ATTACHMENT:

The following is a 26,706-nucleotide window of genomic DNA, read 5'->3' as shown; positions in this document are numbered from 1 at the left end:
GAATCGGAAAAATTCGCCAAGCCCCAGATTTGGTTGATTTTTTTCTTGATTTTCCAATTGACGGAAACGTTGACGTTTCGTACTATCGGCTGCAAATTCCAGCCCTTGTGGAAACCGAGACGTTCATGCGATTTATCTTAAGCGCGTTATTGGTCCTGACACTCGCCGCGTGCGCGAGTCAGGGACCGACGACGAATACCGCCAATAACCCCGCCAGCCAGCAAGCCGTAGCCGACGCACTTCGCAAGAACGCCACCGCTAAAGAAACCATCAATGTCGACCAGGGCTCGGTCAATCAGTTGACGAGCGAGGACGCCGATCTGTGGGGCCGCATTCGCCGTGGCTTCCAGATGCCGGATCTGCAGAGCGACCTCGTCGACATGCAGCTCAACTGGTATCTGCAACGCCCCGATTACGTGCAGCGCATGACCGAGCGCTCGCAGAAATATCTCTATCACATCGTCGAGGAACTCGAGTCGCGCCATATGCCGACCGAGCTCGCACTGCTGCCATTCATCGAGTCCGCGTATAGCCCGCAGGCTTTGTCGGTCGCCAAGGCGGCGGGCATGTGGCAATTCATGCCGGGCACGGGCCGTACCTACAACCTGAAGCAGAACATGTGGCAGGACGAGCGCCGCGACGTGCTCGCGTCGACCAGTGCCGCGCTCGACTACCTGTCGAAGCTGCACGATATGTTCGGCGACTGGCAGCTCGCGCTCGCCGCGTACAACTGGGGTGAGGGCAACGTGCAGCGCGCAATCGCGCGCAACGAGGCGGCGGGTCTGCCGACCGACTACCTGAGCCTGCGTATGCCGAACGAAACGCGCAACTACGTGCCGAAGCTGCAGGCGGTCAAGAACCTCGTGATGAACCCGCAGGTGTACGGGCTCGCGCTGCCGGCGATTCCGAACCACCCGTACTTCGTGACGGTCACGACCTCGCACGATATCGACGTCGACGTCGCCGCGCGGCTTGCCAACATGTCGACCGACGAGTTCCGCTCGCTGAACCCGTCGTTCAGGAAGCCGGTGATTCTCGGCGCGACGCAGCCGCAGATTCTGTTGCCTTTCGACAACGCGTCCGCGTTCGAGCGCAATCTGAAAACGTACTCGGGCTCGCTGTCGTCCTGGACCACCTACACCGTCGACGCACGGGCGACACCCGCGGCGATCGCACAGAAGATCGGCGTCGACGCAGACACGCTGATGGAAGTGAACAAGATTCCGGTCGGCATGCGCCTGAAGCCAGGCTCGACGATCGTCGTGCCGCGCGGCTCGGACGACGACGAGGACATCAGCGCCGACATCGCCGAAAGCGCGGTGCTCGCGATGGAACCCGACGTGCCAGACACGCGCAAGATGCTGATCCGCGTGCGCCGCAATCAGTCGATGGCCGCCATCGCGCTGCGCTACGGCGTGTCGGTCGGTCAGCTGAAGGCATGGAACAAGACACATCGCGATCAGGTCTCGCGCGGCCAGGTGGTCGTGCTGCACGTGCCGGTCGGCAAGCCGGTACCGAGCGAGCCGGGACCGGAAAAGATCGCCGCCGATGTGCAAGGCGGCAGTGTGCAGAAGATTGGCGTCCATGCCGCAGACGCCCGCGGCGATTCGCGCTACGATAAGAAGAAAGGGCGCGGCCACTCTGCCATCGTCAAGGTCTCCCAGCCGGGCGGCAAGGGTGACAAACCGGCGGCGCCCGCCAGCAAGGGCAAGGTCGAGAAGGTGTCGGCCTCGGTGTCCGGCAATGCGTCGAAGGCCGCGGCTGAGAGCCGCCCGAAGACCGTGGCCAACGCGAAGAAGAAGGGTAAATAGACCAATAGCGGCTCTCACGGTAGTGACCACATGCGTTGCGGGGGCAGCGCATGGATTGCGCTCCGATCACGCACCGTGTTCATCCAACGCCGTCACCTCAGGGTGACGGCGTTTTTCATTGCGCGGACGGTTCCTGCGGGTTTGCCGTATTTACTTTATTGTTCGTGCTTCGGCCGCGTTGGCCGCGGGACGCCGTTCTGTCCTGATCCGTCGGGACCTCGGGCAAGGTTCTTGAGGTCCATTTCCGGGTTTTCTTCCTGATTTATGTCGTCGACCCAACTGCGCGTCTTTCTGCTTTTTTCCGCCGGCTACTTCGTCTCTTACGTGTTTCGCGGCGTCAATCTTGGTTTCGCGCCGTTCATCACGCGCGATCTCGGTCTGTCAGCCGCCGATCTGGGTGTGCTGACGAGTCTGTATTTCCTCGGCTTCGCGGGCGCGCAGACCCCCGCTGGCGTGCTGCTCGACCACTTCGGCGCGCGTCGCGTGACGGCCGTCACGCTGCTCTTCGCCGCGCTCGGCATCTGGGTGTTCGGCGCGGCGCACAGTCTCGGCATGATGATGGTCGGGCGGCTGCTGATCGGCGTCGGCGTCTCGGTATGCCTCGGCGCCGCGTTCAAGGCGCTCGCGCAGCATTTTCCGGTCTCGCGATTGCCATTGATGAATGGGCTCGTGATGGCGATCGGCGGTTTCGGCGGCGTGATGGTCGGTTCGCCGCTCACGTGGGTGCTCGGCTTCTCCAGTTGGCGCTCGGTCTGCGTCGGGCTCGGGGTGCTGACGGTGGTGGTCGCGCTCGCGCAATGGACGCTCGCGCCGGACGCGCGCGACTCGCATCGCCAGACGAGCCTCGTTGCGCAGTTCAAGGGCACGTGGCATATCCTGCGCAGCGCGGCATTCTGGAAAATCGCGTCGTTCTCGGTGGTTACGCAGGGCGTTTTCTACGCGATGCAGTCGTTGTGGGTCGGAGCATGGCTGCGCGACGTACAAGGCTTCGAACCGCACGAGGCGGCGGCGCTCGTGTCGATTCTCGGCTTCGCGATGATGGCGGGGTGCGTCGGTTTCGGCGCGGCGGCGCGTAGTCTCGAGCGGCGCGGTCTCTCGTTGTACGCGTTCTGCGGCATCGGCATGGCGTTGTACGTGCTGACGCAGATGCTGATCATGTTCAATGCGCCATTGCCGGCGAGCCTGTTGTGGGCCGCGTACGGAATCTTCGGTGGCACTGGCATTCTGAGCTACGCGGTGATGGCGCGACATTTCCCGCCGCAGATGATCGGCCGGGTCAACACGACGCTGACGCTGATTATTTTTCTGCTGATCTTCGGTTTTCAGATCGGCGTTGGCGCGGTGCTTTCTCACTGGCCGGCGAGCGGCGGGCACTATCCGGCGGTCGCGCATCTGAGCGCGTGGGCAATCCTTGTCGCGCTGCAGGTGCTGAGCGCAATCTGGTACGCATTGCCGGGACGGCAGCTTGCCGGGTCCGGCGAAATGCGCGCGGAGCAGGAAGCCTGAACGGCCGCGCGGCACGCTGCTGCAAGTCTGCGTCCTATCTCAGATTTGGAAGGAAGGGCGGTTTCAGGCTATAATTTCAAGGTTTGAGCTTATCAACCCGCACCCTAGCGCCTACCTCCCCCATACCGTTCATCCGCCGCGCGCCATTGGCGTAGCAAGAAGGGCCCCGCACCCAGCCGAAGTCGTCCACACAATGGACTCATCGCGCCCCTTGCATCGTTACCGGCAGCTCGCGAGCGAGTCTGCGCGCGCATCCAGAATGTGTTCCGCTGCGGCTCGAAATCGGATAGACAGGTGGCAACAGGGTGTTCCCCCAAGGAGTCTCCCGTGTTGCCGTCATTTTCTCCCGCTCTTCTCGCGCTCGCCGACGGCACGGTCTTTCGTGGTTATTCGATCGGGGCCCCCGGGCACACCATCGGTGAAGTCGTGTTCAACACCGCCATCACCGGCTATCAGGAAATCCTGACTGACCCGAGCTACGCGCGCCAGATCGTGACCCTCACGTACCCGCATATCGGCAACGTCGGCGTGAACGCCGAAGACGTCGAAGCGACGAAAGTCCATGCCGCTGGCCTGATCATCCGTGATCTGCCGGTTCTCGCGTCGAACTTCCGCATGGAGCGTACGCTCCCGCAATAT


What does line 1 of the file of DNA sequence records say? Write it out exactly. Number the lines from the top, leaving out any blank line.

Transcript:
The following is a 26,706-nucleotide window of genomic DNA, read 5'->3' as shown; positions in this document are numbered from 1 at the left end: